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Why Legendary Investor Ray Dalio Thinks America is Headed Towards Civil War
According to Dalio, America is in the “5th Stage.”
Ray Dalio is a billionaire who is the founder of the world’s largest hedge fund, Bridgewater. He is genuinely a brilliant guy and his latest book, Principles for Dealing with the Changing World Order: Why Nations Succeed and Fail, is one of the most fascinating things I’ve listened to in a long time (so much so, that after listening to the audiobook, I bought the book so I could read through it as well).
Dalio has been incredibly effective at his job and part of that job is understanding not just how strong a particular investment looks, but how healthy and economically strong the country that particular business opportunity resides in happens to be. After all, even if you have a dynamite potential investment, you are going to have an extremely difficult time making money if the nation it’s in is falling to pieces.
So, Dalio, who can get world leaders to take his calls and who has contacts and resources most of us couldn’t dream of, actually started looking for repeating patterns through history that explained why nations struggled, thrived, succeeded, and failed. Obviously, that’s a big job and Dalio had an appropriate level of humbleness about the magnitude of the undertaking he was taking on. Yet and still, after looking back through hundreds of years of history for a wide variety of nations, he did come up with an extensive theory about how nations rise and fall. Here is the simplified version of it from a piece Dalio wrote for Linkedin:
…Stage 1, when the new order begins and the new leadership consolidates power, which leads to . . .
…Stage 2, when the resource-allocation systems and government bureaucracies are built and refined, which if done well leads to . . .
…Stage 3, when there is peace and prosperity, which leads to . . .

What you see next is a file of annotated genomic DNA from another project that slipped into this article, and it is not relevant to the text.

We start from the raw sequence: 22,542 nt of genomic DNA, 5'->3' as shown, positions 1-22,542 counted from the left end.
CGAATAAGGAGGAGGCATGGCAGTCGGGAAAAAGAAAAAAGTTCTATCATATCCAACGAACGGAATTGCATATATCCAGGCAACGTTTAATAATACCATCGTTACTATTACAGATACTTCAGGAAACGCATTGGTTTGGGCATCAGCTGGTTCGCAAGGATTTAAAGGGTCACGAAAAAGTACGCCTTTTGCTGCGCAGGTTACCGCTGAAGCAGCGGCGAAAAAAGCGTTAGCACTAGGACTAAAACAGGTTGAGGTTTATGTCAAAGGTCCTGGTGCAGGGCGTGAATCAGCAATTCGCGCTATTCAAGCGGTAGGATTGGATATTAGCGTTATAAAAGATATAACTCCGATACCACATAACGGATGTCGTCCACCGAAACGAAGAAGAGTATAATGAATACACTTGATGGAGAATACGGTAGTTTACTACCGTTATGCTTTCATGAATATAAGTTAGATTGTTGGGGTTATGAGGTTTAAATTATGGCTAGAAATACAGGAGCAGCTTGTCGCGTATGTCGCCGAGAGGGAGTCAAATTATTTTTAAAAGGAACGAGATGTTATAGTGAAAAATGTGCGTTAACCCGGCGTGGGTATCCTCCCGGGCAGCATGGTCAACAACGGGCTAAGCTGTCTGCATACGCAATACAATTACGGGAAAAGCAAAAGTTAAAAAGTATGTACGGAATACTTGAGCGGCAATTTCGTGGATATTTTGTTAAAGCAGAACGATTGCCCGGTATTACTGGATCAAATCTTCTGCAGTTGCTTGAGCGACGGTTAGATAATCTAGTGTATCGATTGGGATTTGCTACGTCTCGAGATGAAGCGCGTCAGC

… Stage 4, when there are great excesses in spending and debt and the widening of wealth and political gaps, which leads to . . . I also call this the “bubble prosperity phase.”
There is the rapidly increasing debt-financed purchases of goods, services, and investment assets, so debt growth outpaces the capacity of future cash flows to service the debts. So, bubbles are created.
There is a shift in the spending of money and time to more on consumption and luxury goods and less on profitable investments.
The country’s balance of payments positions deteriorates, reflecting its increased borrowing and reduced competitiveness.
Wealth and opportunity gaps are large and resentments between classes emerge.
…Stage 5, when there are very bad financial conditions and intense conflict, which leads to . . .The classic toxic mix of forces that brings about big internal conflicts consists of 1) the country and the people in the country (or state or city) being in bad financial shape (e.g., having big debt and nondebt obligations), 2) large income, wealth, and values gaps within that entity, and 3) a severe negative economic shock.
A classic marker of being in Stage 5 and a leading indicator of the loss of borrowing and spending power, which is one of the triggers for going into Stage 6, is that the government has large deficits that are creating more debt to be sold than buyers other than the government’s own central bank are willing to buy. That leading indicator is turned on when governments that can’t print money have to raise taxes and cut spending, or when those that can print money print a lot of it and buy a lot of government debt.
Those places (cities, states, and countries) that have the largest wealth gaps, the largest debts, and the worst declines in incomes are most likely to have the greatest conflicts. Interestingly, those states and cities in the US that have the highest per capita income and wealth levels tend to be the states and cities that are the most indebted and have the largest wealth gaps—e.g., cities like New York, San Francisco, and Chicago, and states like Connecticut, Illinois, Massachusetts, New York, and New Jersey.
Facing these conditions, expenditures have to be cut or more money has to be raised in some way. Who will pay to fix them, the “haves” or the “have-nots”? Obviously, it can’t be the have-nots. But when the haves realize that they will be taxed to pay for debt service and to reduce the deficits, they typically leave, causing the hollowing-out process.
History shows that raising taxes and cutting spending when there are large wealth gaps and bad economic conditions, more than anything else, has been a leading indicator of civil wars or revolutions of some type.